Is there a question on your HR application that says, "Can you rescue fellow employees from imminent danger while you are injured?"
What about, "How quickly can you assess a volatile situation, devise a plan and implement it?"
While these questions are never asked during an interview, they get at core leadership characteristics.
And it so happens that there are many potential employees who embody these traits: veterans.
You have only to look to the recent example of August 21 when two veterans, U.S. Air Force Airman Spencer Stone and Oregon National Guardsman Alek Skarlatos, tackled an armed, would-be terrorist on a train in France. Skarlatos heard the sound of a magazine being jammed or changed out and immediately alerted Stone and his friend Anthony Sadler to the danger. They sprang to action to subdue the gunman, and although Stone was bleeding from both his neck and thumb, he immediately attended to another wounded passenger.
When I heard of these heroic acts and learned that two veterans were involved, I wasn't surprised. We all understand the dedication, training and character of the men and women in our branches of the military.
And they have proven their abilities many times over.
So why don't we consider these skills as the ones that matter when we're hiring employees? While life-and-death situations rarely occur in the workplace, the character and skills of veterans are what we need in the business world.
Some company executives already know this. A perfect example is Drew Greenblatt, president of Marlin Steel. Here's his explanation for why 14% of his workforce is comprised of veterans:
"One of the big reasons clients come to Marlin is because they need products quickly. Like yesterday. One of our vets, Brent, who led troops in battle during two tours in Iraq, was frequently under fire. Now he is back stateside, running our most expensive medium-frequency welding robot cell with tight deadlines and challenging tolerances. Timely, custom wire basket deliveries will not give him stress compared with what he went through. You need a Brent in your life."
Similarly, here are some of the reasons why soft drink giant Coca-Cola hires veterans:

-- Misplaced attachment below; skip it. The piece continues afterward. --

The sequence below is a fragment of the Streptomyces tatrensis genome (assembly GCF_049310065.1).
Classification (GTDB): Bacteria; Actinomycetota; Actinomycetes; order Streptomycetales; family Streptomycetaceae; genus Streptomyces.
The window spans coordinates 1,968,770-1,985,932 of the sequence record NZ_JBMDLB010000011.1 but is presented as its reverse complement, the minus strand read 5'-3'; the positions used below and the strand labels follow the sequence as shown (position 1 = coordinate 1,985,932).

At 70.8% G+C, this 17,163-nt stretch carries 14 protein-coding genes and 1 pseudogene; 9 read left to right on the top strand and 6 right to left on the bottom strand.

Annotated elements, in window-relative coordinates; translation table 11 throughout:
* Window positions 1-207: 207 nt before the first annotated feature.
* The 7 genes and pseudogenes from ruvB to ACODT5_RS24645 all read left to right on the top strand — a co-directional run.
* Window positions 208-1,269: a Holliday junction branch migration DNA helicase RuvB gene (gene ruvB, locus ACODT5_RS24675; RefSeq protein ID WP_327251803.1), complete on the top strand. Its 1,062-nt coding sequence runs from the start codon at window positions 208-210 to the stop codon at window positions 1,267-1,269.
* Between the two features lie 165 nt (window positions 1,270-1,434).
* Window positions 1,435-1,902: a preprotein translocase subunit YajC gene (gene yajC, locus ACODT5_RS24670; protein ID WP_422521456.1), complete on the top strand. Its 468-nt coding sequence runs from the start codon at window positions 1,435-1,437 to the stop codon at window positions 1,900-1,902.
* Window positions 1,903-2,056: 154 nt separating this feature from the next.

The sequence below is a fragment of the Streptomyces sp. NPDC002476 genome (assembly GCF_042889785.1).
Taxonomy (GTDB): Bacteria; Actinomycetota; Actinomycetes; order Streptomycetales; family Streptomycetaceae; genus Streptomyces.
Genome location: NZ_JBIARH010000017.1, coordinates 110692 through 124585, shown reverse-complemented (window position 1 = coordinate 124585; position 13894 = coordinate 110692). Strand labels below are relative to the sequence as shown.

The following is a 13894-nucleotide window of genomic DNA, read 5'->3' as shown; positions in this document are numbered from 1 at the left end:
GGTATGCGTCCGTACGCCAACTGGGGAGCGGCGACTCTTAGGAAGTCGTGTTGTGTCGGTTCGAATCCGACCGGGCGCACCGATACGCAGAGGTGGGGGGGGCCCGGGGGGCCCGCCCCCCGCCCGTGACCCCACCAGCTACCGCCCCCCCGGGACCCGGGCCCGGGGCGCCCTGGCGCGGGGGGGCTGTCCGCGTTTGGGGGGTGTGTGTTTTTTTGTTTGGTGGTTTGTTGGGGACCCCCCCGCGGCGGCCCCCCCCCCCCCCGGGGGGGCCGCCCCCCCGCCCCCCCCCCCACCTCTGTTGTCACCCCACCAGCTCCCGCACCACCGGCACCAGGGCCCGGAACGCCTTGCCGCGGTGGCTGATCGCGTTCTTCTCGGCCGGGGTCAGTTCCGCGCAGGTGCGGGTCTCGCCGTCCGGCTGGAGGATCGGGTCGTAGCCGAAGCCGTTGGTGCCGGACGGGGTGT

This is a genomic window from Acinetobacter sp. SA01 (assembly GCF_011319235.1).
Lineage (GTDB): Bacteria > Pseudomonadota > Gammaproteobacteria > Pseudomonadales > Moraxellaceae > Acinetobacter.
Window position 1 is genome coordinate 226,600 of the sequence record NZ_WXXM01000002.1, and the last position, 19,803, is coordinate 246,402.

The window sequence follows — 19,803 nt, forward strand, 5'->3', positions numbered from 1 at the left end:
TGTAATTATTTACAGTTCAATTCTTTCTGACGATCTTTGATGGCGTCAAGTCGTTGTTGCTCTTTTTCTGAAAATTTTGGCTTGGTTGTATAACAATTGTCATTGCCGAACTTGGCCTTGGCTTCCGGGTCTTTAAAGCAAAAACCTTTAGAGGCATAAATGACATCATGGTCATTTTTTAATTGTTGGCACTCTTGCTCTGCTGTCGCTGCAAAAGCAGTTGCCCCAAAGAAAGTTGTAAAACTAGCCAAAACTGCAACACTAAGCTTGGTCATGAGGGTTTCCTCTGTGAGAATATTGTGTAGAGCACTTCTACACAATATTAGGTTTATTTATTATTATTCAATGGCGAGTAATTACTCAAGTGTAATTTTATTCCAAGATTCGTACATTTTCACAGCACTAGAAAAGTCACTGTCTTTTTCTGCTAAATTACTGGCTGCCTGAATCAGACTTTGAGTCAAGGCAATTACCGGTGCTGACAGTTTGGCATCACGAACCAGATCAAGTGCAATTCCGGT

Leadership: Veterans are nimble decision-makers and troubleshooters who can think and act on their feet and under pressure. In addition, they are natural team-builders and collaborators.
Expertise: The U.S. military provides unparalleled training in technical and people skills that transcend function and geography, which means veterans enter the civilian workforce as credentialed professionals and proven peak performers.
Character: Military personnel channel a positive, mission-first energy, a relentless work ethic and a can-do, get-it-done attitude that's both inspiring and contagious. And because of their physical training, veterans make excellent role models who inspire those around them to become more active, healthy and fit.
The Center for a New American Security studied the issue and concludes that hiring veterans is actually one of the best moves an employer can make:
"They're accustomed to uniform policies and structure, but can adapt to dynamic workplace situations. Vets tend to boast leadership and teamwork skills that outpace those of their civilian counterparts, and they're often more loyal as well. Veterans are committed to the organizations they work for, which can translate into longer tenure."
Character, leadership and loyalty—those are the most important traits in any employee and cannot be ascertained by an HR test, questionnaire or interview. We are lucky in this country to have many, many veterans with these traits and they should be at the top of the hiring list.